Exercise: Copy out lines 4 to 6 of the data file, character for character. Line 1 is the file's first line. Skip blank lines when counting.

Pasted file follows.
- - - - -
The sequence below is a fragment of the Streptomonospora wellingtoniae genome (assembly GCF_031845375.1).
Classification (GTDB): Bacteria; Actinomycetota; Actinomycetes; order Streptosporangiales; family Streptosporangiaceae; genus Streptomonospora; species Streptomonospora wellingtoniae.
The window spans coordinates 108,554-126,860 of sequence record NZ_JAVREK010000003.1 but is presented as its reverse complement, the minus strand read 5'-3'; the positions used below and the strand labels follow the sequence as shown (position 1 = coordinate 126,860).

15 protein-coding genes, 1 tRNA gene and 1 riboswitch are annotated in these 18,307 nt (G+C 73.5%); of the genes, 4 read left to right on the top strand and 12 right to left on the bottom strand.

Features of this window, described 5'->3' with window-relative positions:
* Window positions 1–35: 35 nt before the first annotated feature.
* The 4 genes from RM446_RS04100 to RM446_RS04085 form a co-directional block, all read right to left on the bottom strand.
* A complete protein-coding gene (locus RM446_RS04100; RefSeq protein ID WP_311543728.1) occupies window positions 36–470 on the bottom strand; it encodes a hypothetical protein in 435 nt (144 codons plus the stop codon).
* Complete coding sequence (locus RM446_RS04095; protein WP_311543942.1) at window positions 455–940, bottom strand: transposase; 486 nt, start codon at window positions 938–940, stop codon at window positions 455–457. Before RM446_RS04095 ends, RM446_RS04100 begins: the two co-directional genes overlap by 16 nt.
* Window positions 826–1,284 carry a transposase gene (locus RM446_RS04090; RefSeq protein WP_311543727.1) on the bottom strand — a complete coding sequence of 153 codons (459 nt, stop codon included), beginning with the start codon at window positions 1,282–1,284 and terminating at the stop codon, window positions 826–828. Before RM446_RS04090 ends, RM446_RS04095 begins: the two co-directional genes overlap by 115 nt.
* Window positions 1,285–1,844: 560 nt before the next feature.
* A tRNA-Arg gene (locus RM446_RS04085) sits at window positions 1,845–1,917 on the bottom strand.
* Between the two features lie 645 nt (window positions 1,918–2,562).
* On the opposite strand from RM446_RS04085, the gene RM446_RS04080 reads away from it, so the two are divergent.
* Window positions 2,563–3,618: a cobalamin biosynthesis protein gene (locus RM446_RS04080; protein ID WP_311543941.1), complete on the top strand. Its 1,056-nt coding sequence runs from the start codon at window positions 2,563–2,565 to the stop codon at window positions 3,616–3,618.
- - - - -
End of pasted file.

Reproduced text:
15 protein-coding genes, 1 tRNA gene and 1 riboswitch are annotated in these 18,307 nt (G+C 73.5%); of the genes, 4 read left to right on the top strand and 12 right to left on the bottom strand.

Features of this window, described 5'->3' with window-relative positions:
* Window positions 1–35: 35 nt before the first annotated feature.